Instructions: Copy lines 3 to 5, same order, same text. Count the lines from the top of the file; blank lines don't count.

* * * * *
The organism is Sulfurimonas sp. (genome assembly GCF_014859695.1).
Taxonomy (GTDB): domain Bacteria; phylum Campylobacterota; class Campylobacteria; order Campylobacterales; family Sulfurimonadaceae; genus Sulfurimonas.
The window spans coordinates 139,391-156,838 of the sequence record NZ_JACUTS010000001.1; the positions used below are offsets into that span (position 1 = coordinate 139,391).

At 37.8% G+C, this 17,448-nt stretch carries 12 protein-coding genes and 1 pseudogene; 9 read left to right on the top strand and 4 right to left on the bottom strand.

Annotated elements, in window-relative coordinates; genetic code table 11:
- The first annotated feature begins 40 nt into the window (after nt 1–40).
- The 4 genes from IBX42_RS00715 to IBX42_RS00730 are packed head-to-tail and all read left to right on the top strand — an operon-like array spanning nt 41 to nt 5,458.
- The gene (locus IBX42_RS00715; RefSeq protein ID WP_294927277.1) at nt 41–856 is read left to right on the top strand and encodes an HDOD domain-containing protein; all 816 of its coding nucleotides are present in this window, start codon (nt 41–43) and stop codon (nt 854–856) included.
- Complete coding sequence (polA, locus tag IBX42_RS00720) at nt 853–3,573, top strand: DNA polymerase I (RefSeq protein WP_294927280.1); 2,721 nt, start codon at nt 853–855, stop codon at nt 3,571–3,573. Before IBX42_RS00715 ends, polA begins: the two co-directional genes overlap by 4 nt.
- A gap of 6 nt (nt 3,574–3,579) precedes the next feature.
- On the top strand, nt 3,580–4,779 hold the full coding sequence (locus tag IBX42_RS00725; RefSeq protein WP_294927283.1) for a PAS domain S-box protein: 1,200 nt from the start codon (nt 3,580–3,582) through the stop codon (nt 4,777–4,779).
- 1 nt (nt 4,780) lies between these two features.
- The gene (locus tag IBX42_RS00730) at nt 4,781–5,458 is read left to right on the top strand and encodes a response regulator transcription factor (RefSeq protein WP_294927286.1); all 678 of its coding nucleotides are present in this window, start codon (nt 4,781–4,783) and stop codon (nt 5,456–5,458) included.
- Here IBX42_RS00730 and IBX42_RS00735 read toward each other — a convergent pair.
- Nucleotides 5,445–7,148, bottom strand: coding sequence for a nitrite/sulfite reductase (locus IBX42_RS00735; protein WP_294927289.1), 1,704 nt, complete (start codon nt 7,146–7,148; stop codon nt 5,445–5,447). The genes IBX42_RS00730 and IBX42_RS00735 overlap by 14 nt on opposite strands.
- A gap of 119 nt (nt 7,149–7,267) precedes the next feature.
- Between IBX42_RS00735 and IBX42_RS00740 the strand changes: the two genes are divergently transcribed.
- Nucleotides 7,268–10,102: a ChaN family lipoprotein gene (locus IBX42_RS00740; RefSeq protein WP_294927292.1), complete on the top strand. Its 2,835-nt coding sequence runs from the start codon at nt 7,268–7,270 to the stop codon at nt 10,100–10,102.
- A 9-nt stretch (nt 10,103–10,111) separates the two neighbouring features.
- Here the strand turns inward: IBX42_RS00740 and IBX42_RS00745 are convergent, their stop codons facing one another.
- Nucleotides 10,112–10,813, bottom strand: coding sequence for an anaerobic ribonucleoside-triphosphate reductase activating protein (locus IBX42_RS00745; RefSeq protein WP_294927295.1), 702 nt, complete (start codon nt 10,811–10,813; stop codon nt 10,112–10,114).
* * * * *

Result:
The window spans coordinates 139,391-156,838 of the sequence record NZ_JACUTS010000001.1; the positions used below are offsets into that span (position 1 = coordinate 139,391).

At 37.8% G+C, this 17,448-nt stretch carries 12 protein-coding genes and 1 pseudogene; 9 read left to right on the top strand and 4 right to left on the bottom strand.

Annotated elements, in window-relative coordinates; genetic code table 11: